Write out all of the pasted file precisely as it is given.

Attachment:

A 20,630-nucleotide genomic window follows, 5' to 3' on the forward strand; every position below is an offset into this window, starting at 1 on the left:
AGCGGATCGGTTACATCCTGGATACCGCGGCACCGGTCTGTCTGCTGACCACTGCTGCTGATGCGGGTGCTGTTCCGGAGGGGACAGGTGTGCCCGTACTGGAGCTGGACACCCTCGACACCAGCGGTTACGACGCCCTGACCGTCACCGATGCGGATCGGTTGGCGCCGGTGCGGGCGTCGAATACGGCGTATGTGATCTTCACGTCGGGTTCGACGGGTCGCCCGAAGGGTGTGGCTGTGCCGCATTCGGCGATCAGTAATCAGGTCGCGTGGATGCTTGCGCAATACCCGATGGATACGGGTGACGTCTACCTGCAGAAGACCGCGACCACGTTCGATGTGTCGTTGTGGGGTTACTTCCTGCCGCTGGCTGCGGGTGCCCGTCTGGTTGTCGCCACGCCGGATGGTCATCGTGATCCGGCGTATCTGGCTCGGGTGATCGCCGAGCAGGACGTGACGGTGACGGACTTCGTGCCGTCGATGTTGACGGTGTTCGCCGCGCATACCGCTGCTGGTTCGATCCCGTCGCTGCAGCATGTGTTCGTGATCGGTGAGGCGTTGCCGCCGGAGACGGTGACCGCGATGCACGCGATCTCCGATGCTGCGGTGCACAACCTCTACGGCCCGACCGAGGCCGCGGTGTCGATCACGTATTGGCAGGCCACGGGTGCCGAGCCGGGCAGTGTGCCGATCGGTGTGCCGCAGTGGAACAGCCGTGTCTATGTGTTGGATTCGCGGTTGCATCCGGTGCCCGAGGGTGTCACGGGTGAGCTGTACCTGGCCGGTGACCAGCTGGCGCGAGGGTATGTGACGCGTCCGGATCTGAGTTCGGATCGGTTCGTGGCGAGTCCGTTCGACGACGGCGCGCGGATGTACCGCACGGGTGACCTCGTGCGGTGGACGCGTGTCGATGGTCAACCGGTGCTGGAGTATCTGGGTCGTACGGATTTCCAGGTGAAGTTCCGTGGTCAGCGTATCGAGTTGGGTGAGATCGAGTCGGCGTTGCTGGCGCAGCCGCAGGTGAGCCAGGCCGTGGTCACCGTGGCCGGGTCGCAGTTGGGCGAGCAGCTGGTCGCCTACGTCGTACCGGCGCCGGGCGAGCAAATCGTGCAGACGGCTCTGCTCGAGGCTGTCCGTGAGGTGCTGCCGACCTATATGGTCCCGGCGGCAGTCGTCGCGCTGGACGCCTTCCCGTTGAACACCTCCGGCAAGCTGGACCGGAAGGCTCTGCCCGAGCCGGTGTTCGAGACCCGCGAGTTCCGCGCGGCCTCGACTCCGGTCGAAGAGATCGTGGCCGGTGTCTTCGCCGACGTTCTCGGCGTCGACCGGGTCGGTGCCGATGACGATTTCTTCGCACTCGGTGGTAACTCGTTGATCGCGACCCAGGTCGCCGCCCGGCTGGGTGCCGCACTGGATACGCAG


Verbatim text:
A 20,630-nucleotide genomic window follows, 5' to 3' on the forward strand; every position below is an offset into this window, starting at 1 on the left:
AGCGGATCGGTTACATCCTGGATACCGCGGCACCGGTCTGTCTGCTGACCACTGCTGCTGATGCGGGTGCTGTTCCGGAGGGGACAGGTGTGCCCGTACTGGAGCTGGACACCCTCGACACCAGCGGTTACGACGCCCTGACCGTCACCGATGCGGATCGGTTGGCGCCGGTGCGGGCGTCGAATACGGCGTATGTGATCTTCACGTCGGGTTCGACGGGTCGCCCGAAGGGTGTGGCTGTGCCGCATTCGGCGATCAGTAATCAGGTCGCGTGGATGCTTGCGCAATACCCGATGGATACGGGTGACGTCTACCTGCAGAAGACCGCGACCACGTTCGATGTGTCGTTGTGGGGTTACTTCCTGCCGCTGGCTGCGGGTGCCCGTCTGGTTGTCGCCACGCCGGATGGTCATCGTGATCCGGCGTATCTGGCTCGGGTGATCGCCGAGCAGGACGTGACGGTGACGGACTTCGTGCCGTCGATGTTGACGGTGTTCGCCGCGCATACCGCTGCTGGTTCGATCCCGTCGCTGCAGCATGTGTTCGTGATCGGTGAGGCGTTGCCGCCGGAGACGGTGACCGCGATGCACGCGATCTCCGATGCTGCGGTGCACAACCTCTACGGCCCGACCGAGGCCGCGGTGTCGATCACGTATTGGCAGGCCACGGGTGCCGAGCCGGGCAGTGTGCCGATCGGTGTGCCGCAGTGGAACAGCCGTGTCTATGTGTTGGATTCGCGGTTGCATCCGGTGCCCGAGGGTGTCACGGGTGAGCTGTACCTGGCCGGTGACCAGCTGGCGCGAGGGTATGTGACGCGTCCGGATCTGAGTTCGGATCGGTTCGTGGCGAGTCCGTTCGACGACGGCGCGCGGATGTACCGCACGGGTGACCTCGTGCGGTGGACGCGTGTCGATGGTCAACCGGTGCTGGAGTATCTGGGTCGTACGGATTTCCAGGTGAAGTTCCGTGGTCAGCGTATCGAGTTGGGTGAGATCGAGTCGGCGTTGCTGGCGCAGCCGCAGGTGAGCCAGGCCGTGGTCACCGTGGCCGGGTCGCAGTTGGGCGAGCAGCTGGTCGCCTACGTCGTACCGGCGCCGGGCGAGCAAATCGTGCAGACGGCTCTGCTCGAGGCTGTCCGTGAGGTGCTGCCGACCTATATGGTCCCGGCGGCAGTCGTCGCGCTGGACGCCTTCCCGTTGAACACCTCCGGCAAGCTGGACCGGAAGGCTCTGCCCGAGCCGGTGTTCGAGACCCGCGAGTTCCGCGCGGCCTCGACTCCGGTCGAAGAGATCGTGGCCGGTGTCTTCGCCGACGTTCTCGGCGTCGACCGGGTCGGTGCCGATGACGATTTCTTCGCACTCGGTGGTAACTCGTTGATCGCGACCCAGGTCGCCGCCCGGCTGGGTGCCGCACTGGATACGCAG